Alaskan Salmon are shrinking. Why does this matter?
Oke, K.B., Cunningham, C.J., Westley, P.A.H. et al. Recent declines in salmon body size impact ecosystems and fisheries. Nat Commun 11, 4155 (2020). https://doi.org/10.1038/s41467-020-17726-z
Alaska is home to one of the last and largest intact salmon fisheries in the world. These salmon have managed to escape pressures like over-harvesting and habitat loss that have decimated other fisheries. Alaskan salmon are an integral part of local economies, ecosystems, and Indigenous culture. Despite the balance that has existed between the fishery’s health and people’s needs, local and Indigenous communities are finding that salmon have become smaller in size over the past few decades.
The reasons for this change are not well understood, yet a decrease in salmon size can have far-reaching consequences for both people and ecosystems. Smaller salmon produce fewer offspring, transport less marine-derived nutrients, threaten the food security of rural, salmon-dependent communities, and result in profit losses for commercial fisheries.
In a recent study published in Nature Communications, Dr. Krista Oke and her colleagues measured the magnitude of salmon size declines across Chinook, Coho, Chum, and Sockeye salmon species in Alaska. They also investigated potential causes of the size reductions and quantified the impacts of these changes for ecosystems and people.
The authors compiled fish size and age measurements to compare mean body length prior to 1990 to mean body length after 2010, and determine changes in the ages of adults returning to spawn. To evaluate the hypothesized causes of salmon size declines, they created models to predict the effects of climate and competition on changes in size over time. The researchers also used change in fish size to estimate change in fertility, nutrient transport, human nutrition, and commercial value.
The study confirmed the observations of local communities. Oke and her team found that, on average, body length declined by 8 percent in Chinook salmon, 3.3 percent in Coho salmon, 2.4 percent in Chum salmon, and 2.1 percent in Sockeye salmon. The significant decline observed in Chinook salmon resulted in reductions of 15 percent in median egg production, 25 percent in commercial value, 26 percent in meals provided, and 26 percent in nutrient transport. The analysis further revealed that salmon are smaller in size because they are returning to Alaska to spawn at younger ages.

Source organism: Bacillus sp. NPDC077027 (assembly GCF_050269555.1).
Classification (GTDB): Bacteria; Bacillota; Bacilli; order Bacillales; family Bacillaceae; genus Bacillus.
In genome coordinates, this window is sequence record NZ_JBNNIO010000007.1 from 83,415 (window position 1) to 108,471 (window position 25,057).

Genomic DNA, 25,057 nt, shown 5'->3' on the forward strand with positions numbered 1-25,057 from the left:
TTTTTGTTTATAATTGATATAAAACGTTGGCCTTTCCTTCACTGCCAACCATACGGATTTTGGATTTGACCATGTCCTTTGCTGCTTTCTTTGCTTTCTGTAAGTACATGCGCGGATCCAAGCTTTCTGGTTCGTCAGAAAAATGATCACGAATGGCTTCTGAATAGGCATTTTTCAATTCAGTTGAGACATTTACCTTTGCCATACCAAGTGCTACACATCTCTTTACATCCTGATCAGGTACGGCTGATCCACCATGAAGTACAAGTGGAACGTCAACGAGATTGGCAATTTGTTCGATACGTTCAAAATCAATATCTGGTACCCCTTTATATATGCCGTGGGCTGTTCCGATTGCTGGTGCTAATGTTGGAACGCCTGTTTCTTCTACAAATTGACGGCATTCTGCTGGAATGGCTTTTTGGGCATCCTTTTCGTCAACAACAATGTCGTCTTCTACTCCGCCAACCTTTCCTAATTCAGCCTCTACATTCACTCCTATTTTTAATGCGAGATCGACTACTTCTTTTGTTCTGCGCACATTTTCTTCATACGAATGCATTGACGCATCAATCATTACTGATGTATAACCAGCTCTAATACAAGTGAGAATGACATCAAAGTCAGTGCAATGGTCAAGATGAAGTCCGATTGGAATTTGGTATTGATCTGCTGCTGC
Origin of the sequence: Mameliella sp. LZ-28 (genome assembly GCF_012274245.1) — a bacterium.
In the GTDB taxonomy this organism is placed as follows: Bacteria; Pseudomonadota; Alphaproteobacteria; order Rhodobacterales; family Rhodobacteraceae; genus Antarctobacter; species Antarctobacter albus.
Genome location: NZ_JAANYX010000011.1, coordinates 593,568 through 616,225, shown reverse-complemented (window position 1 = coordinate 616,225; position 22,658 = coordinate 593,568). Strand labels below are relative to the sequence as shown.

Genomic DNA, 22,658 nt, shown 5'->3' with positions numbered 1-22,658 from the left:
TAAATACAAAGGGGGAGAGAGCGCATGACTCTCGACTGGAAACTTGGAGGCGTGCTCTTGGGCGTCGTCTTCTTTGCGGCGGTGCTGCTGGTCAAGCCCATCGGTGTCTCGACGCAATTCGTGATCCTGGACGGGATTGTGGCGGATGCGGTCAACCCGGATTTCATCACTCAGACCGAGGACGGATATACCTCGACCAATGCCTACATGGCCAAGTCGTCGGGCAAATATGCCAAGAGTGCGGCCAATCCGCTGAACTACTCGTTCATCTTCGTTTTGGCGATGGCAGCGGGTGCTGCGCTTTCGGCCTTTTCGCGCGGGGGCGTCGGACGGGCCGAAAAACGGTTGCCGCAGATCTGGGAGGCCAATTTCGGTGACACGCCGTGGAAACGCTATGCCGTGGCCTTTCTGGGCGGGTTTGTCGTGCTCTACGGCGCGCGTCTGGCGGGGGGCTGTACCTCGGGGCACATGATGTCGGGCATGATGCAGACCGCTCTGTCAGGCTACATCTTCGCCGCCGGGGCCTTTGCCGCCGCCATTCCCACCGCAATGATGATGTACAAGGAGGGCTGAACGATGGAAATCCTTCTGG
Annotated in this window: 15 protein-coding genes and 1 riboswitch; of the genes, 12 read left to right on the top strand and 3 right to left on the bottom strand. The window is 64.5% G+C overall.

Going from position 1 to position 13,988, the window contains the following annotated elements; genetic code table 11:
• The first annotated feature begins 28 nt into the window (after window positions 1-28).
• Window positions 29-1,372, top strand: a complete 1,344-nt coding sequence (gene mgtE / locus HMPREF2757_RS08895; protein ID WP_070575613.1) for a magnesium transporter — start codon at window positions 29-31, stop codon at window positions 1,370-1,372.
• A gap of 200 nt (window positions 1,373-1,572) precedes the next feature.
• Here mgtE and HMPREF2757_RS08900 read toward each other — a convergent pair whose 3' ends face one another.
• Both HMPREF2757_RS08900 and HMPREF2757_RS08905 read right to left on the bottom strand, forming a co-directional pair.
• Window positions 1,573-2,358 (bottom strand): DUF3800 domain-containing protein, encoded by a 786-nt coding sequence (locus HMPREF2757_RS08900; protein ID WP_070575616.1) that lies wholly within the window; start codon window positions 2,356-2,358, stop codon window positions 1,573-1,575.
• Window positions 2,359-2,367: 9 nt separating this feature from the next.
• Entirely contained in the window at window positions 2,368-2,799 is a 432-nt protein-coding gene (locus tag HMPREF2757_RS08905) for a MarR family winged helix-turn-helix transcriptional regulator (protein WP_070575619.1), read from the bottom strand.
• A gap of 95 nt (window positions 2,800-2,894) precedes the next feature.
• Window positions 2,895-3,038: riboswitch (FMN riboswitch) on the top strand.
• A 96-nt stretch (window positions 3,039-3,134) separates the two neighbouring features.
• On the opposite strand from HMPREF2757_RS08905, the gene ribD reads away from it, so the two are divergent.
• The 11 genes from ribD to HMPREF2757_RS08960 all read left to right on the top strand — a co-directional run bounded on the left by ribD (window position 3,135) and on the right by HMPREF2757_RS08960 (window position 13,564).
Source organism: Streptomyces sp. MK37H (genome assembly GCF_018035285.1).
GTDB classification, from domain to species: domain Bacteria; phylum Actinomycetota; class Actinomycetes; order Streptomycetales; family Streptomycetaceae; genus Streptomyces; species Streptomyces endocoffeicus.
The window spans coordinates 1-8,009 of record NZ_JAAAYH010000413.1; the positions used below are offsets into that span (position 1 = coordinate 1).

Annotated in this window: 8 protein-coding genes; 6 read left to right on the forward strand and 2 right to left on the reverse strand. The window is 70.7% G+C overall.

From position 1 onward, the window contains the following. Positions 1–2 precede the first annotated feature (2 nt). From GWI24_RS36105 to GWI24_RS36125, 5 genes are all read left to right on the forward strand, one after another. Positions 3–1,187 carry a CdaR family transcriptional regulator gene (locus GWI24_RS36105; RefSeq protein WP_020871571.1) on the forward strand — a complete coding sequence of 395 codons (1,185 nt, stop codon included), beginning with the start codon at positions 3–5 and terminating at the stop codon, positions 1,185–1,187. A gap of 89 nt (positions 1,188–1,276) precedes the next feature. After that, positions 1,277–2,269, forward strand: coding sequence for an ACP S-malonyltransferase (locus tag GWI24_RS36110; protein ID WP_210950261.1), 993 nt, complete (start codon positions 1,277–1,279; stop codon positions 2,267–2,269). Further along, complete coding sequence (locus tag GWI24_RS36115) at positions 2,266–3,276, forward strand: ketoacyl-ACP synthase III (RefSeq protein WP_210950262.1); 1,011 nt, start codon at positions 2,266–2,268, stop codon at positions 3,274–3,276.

Many different climatic and competition metrics were associated with size declines and depended on the species. For example, the North Pacific Gyre Oscillation has been linked to chum salmon size declines and sockeye salmon size decreased as North Pacific Pink salmon abundance increased. For Chinook salmon, many factors had moderate contributions to body size. However, most importantly, at least one climate and one competition metric were associated with body size declines in all species.
This study not only confirms that Alaskan salmon are becoming smaller, but also demonstrates that maintenance of body size is critical for healthy fisheries, communities, and ecosystems. Moreover, it indicates that a combination of competition and climatic factors may be causing these size declines. While ecosystem managers cannot control climatic factors, they can control competition between species. Currently about 5 billion hatchery salmon are released into the North Pacific each year; moving forward, it will be critical to develop tools that help fishery managers understand how releasing one species may impact the size and productivity of another.